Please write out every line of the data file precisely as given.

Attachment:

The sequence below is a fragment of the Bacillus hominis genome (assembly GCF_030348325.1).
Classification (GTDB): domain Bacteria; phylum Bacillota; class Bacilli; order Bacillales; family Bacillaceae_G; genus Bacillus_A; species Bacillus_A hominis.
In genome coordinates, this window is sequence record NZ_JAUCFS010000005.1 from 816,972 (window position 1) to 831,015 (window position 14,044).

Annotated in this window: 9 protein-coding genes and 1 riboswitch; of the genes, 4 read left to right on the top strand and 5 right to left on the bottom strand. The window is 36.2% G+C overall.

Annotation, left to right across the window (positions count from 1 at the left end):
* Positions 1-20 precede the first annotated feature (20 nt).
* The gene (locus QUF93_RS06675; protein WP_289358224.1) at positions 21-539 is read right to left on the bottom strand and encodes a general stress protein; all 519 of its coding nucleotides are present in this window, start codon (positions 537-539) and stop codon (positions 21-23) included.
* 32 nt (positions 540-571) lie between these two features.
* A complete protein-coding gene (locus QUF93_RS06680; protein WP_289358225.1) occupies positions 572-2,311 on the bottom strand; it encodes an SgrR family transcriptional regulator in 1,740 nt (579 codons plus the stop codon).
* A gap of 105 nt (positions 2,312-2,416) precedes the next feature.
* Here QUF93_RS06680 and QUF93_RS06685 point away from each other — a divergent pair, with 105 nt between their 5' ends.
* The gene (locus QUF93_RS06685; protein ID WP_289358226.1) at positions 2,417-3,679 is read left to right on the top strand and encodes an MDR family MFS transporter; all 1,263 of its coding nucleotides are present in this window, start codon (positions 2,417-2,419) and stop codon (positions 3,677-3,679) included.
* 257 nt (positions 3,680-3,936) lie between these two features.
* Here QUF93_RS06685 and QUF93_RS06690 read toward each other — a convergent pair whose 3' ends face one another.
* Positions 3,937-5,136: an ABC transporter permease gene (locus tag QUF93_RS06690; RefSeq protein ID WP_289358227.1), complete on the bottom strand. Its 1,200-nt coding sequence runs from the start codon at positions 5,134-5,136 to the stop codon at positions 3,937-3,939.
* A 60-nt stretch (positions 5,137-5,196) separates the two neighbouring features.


The sequence below is a fragment of the Bacillus hominis genome (assembly GCF_030348325.1).
Classification (GTDB): domain Bacteria; phylum Bacillota; class Bacilli; order Bacillales; family Bacillaceae_G; genus Bacillus_A; species Bacillus_A hominis.
In genome coordinates, this window is sequence record NZ_JAUCFS010000005.1 from 816,972 (window position 1) to 831,015 (window position 14,044).

Annotated in this window: 9 protein-coding genes and 1 riboswitch; of the genes, 4 read left to right on the top strand and 5 right to left on the bottom strand. The window is 36.2% G+C overall.

Annotation, left to right across the window (positions count from 1 at the left end):
* Positions 1-20 precede the first annotated feature (20 nt).
* The gene (locus QUF93_RS06675; protein WP_289358224.1) at positions 21-539 is read right to left on the bottom strand and encodes a general stress protein; all 519 of its coding nucleotides are present in this window, start codon (positions 537-539) and stop codon (positions 21-23) included.
* 32 nt (positions 540-571) lie between these two features.
* A complete protein-coding gene (locus QUF93_RS06680; protein WP_289358225.1) occupies positions 572-2,311 on the bottom strand; it encodes an SgrR family transcriptional regulator in 1,740 nt (579 codons plus the stop codon).
* A gap of 105 nt (positions 2,312-2,416) precedes the next feature.
* Here QUF93_RS06680 and QUF93_RS06685 point away from each other — a divergent pair, with 105 nt between their 5' ends.
* The gene (locus QUF93_RS06685; protein ID WP_289358226.1) at positions 2,417-3,679 is read left to right on the top strand and encodes an MDR family MFS transporter; all 1,263 of its coding nucleotides are present in this window, start codon (positions 2,417-2,419) and stop codon (positions 3,677-3,679) included.
* 257 nt (positions 3,680-3,936) lie between these two features.
* Here QUF93_RS06685 and QUF93_RS06690 read toward each other — a convergent pair whose 3' ends face one another.
* Positions 3,937-5,136: an ABC transporter permease gene (locus tag QUF93_RS06690; RefSeq protein ID WP_289358227.1), complete on the bottom strand. Its 1,200-nt coding sequence runs from the start codon at positions 5,134-5,136 to the stop codon at positions 3,937-3,939.
* A 60-nt stretch (positions 5,137-5,196) separates the two neighbouring features.